I have read about some of the things you have been dealing with, several of which we have been doing together – the committee to increase competitiveness, the committee for socio-economic change, the committee for the examination of the security budget, the committee for the financial viability of the National Insurance Institute, the national strategy committee, and so on and so forth. We are constantly engaged in this, because reality keeps changing and we need to address it and to show results.
I believe that there is one more thing that we need to do, and the President spoke about it. We need to create a sense of justice or at least a sense of decency in the economy. We must not become one of those countries whose citizens believe that their success is not the result of their efforts, talents or education, but rather the product of some system of connections. This tension always exists, and we must reduce it as much as possible.
I was very impressed with a book I recently read by Prof. Luigi Zingales, an economist of Italian origin who is currently residing in the US. He claims that there is a difference between being pro-market and pro-business. He argues that pro-business in the sense of big business means supporting the cartelization or the monopolization of the economy, whereas pro-market means the opposite – encouraging competition. Competition is good provided that there is no combination of factors that work to prevent competition, be it the government, private business or other factors. We should, to the best of our ability, allow real competition, refrain from centralization, ensure fairness and allow for the distribution of financial and other resources to produce the tools for growth and for the distribution of the products of growth. This is not a simple task because Israel is characterized by a great deal of centralization. This is the reason that approximately four or three and a half years ago, I established the centralization committee, and we have been working on it to this day. We will have to continue to pursue this and to guarantee the foundations of fairer and more equitable competition. Not entirely equitable because that does not exist in reality, but there is a middle road here, and Israel is committed to it, apart from all the other things that we will have to do.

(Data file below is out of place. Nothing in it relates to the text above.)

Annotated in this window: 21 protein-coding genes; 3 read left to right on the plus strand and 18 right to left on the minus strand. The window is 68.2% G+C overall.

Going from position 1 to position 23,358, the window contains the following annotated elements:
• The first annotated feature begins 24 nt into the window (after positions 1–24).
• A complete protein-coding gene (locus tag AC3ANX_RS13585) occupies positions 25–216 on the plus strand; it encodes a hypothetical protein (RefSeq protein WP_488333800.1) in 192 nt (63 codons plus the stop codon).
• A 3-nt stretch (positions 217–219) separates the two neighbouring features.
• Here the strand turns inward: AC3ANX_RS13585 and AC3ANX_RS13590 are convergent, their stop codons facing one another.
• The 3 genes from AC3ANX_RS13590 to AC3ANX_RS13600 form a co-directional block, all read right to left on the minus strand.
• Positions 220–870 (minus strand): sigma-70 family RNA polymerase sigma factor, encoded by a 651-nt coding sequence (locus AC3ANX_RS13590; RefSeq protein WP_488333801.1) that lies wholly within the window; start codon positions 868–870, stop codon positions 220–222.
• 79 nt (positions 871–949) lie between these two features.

I believe, Karnit and Yair, that we are capable of achieving this goal. Knowing you, and I have come to know you better recently, I believe that this mission is within our reach. I believe Israel faces formidable challenges, but also has a bright future. We stand out in the global economy. We cannot disconnect ourselves from it, but we want to excel within it and this is what we are doing and I believe that we will continue to do this. I want to congratulate you on this special day. May we all be blessed with the fruits of our common labor.